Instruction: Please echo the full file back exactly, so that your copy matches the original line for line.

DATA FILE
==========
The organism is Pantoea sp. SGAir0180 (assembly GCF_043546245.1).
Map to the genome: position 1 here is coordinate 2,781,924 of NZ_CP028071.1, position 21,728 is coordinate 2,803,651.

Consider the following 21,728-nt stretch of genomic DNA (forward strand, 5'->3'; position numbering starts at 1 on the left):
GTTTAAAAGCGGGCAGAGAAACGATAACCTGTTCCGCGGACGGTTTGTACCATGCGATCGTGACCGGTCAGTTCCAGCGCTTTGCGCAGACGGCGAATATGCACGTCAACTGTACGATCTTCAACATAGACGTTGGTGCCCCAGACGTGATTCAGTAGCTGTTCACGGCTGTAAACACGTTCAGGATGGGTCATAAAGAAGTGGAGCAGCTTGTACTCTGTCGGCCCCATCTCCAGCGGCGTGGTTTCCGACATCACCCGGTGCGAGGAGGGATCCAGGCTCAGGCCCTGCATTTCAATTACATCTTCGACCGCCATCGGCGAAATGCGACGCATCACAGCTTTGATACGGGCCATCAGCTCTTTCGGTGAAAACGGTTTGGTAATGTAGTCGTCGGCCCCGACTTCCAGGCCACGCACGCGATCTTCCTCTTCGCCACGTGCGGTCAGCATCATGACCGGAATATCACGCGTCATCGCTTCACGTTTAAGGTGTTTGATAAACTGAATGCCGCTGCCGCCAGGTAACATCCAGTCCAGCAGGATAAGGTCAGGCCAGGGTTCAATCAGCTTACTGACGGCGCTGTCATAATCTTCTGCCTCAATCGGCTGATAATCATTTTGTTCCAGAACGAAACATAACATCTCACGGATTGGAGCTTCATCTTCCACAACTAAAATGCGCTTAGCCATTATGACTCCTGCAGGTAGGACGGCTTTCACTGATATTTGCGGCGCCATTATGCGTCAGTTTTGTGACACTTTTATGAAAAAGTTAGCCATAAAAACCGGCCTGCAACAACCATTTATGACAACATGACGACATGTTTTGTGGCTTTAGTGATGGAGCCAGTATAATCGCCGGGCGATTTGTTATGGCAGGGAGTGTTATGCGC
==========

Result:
The organism is Pantoea sp. SGAir0180 (assembly GCF_043546245.1).
Map to the genome: position 1 here is coordinate 2,781,924 of NZ_CP028071.1, position 21,728 is coordinate 2,803,651.

Consider the following 21,728-nt stretch of genomic DNA (forward strand, 5'->3'; position numbering starts at 1 on the left):
GTTTAAAAGCGGGCAGAGAAACGATAACCTGTTCCGCGGACGGTTTGTACCATGCGATCGTGACCGGTCAGTTCCAGCGCTTTGCGCAGACGGCGAATATGCACGTCAACTGTACGATCTTCAACATAGACGTTGGTGCCCCAGACGTGATTCAGTAGCTGTTCACGGCTGTAAACACGTTCAGGATGGGTCATAAAGAAGTGGAGCAGCTTGTACTCTGTCGGCCCCATCTCCAGCGGCGTGGTTTCCGACATCACCCGGTGCGAGGAGGGATCCAGGCTCAGGCCCTGCATTTCAATTACATCTTCGACCGCCATCGGCGAAATGCGACGCATCACAGCTTTGATACGGGCCATCAGCTCTTTCGGTGAAAACGGTTTGGTAATGTAGTCGTCGGCCCCGACTTCCAGGCCACGCACGCGATCTTCCTCTTCGCCACGTGCGGTCAGCATCATGACCGGAATATCACGCGTCATCGCTTCACGTTTAAGGTGTTTGATAAACTGAATGCCGCTGCCGCCAGGTAACATCCAGTCCAGCAGGATAAGGTCAGGCCAGGGTTCAATCAGCTTACTGACGGCGCTGTCATAATCTTCTGCCTCAATCGGCTGATAATCATTTTGTTCCAGAACGAAACATAACATCTCACGGATTGGAGCTTCATCTTCCACAACTAAAATGCGCTTAGCCATTATGACTCCTGCAGGTAGGACGGCTTTCACTGATATTTGCGGCGCCATTATGCGTCAGTTTTGTGACACTTTTATGAAAAAGTTAGCCATAAAAACCGGCCTGCAACAACCATTTATGACAACATGACGACATGTTTTGTGGCTTTAGTGATGGAGCCAGTATAATCGCCGGGCGATTTGTTATGGCAGGGAGTGTTATGCGC